Court: EPA may have purposefully attempted to skirt disclosure

A federal judge said that the Environmental Protection Agency’s use of private emails account may have been an attempt to skirt public scrutiny and transparency laws. The court decision comes after investigation uncovered that top agency officials were using such accounts to conduct official business.

“The possibility that unsearched personal email accounts may have been used for official business raises the possibility that leaders in the EPA may have purposefully attempted to skirt disclosure under the FOIA,” wrote U.S. District Judge Royce Lamberth in his decision.

The judge ruled on Wednesday that conservative radio host Mark Levin’s Landmark Legal Foundation can “question and obtain records from EPA officials as part of the firm’s Freedom of Information lawsuit against the federal agency,” reports the Associated Press.

Levin’s group filed a lawsuit last year asking the EPA for records indicating that the agency was playing politics and delaying new environmental regulations until after the presidential election. However, the EPA initially excluded top EPA officials from the FOIA search, which Lamberth said “suggests an unreasonable and bad faith reading of Landmark’s FOIA request and subsequent agreement to narrow its scope.” (RELATED: EPA chief used alias to email with environmentalists)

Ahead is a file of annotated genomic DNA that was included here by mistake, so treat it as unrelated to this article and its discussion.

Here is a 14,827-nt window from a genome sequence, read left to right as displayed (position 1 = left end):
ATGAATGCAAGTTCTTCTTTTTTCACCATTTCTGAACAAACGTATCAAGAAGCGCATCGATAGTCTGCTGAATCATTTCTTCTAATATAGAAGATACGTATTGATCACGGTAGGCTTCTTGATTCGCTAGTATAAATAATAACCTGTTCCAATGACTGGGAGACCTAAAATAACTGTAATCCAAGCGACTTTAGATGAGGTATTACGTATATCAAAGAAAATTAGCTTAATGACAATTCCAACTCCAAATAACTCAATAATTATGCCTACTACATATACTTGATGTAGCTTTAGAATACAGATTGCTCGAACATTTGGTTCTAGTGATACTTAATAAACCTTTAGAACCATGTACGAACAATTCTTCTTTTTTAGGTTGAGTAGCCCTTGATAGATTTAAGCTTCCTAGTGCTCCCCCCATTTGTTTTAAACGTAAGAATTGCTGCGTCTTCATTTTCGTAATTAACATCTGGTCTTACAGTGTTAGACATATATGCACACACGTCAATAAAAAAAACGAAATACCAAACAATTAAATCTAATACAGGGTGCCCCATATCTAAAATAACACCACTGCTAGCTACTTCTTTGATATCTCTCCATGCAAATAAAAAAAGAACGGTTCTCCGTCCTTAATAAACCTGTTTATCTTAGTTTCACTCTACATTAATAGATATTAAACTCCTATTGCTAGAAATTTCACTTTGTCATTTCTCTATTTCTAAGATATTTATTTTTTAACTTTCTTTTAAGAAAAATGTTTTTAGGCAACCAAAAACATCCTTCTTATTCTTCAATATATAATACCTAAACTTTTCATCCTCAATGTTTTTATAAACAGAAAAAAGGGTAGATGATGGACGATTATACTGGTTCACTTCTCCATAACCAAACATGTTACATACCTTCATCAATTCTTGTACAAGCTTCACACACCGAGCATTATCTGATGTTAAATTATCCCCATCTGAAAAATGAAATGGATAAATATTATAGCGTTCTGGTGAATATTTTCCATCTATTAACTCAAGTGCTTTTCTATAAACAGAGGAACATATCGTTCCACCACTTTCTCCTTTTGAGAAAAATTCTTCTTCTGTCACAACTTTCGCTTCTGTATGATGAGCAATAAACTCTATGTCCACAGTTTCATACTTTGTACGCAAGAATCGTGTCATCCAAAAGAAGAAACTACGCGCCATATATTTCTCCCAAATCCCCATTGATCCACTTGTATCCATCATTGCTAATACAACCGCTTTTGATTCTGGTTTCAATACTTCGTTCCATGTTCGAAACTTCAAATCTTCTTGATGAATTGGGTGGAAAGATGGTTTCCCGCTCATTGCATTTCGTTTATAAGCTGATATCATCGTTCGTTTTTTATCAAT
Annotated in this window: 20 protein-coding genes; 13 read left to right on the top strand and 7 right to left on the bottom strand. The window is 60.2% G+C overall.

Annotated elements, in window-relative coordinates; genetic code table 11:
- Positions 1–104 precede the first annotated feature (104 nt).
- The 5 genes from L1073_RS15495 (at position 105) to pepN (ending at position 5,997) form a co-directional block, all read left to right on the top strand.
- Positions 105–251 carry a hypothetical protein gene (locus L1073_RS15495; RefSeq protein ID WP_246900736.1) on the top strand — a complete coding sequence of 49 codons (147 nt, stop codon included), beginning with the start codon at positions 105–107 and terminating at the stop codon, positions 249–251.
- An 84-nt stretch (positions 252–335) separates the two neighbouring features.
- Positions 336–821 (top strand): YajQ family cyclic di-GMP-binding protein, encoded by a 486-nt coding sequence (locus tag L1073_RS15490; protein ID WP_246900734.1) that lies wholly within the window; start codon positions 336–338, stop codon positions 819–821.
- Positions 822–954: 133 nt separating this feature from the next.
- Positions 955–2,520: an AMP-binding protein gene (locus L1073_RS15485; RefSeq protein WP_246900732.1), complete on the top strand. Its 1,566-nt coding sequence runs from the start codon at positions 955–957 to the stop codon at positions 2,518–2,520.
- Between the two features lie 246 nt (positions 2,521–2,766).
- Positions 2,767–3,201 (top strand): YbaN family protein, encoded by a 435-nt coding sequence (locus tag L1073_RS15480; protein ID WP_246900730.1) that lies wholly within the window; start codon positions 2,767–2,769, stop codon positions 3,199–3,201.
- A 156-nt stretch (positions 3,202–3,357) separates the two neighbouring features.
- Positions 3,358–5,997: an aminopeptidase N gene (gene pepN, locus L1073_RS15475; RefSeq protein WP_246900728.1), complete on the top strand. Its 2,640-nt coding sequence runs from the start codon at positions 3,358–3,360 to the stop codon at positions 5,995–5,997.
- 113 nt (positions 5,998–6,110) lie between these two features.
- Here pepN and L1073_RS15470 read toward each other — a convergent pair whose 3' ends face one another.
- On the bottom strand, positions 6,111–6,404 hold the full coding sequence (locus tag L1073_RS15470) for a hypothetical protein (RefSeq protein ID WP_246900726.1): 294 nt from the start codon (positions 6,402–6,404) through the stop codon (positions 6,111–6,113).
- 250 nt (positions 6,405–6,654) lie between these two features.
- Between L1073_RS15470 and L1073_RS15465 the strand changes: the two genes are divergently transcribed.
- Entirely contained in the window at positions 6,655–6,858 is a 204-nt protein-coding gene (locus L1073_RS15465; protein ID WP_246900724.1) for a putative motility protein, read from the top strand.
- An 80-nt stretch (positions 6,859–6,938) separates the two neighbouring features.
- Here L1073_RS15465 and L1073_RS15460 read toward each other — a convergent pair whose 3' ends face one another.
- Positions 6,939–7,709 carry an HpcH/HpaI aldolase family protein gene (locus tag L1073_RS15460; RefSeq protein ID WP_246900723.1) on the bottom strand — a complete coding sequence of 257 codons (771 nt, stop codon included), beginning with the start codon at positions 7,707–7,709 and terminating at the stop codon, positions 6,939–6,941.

The court’s decision comes as congressional investigators are looking into former EPA administrator Lisa Jackson for using her private email address to correspond with environmental groups.

“We are concerned that your use of a non-official e-mail account was a deliberate attempt to circumvent federal transparency laws and Congressional oversight,” wrote Louisiana Republican Sen. David Vitter and California Republican Rep. Darrell Issa in a letter to Jackson. “The use of a non-official account raises concerns that during your tenure as EPA Administrator, you attempted to insulate communications with Taylor and possibly other e-mail correspondence from Congressional inquiries and Freedom of Information Act requests.”

Last year, The Daily Caller News Foundation revealed that Jackson was using an alias email account under the name “Richard Windsor.” Subsequent reports revealed that other top agency officials were using private email accounts to conduct officials business.

Former EPA Region 8 administrator James Martin used his private email account to correspond with environmentalists regarding agency business, and former EPA acting administrator Bob Perciasepe used a private email account for official business as well.

Martin subsequently resigned, but Perciasepe stayed on as acting administrator until the recently confirmed Gina McCarthy took over as head of the agency.

“The Committee has continued to uncover troubling evidence that administration officials have engaged in an intentional and systemic practice of violating federal transparency laws to communicate with lobbyists and other private interests using non-official or alias email accounts,” said Issa in regards to Jackson’s use of a private email account. “This practice runs afoul of the President’s promise to run the most transparent Administration in history and creates an undeniable impression that officials are engaging in inappropriate behavior.”

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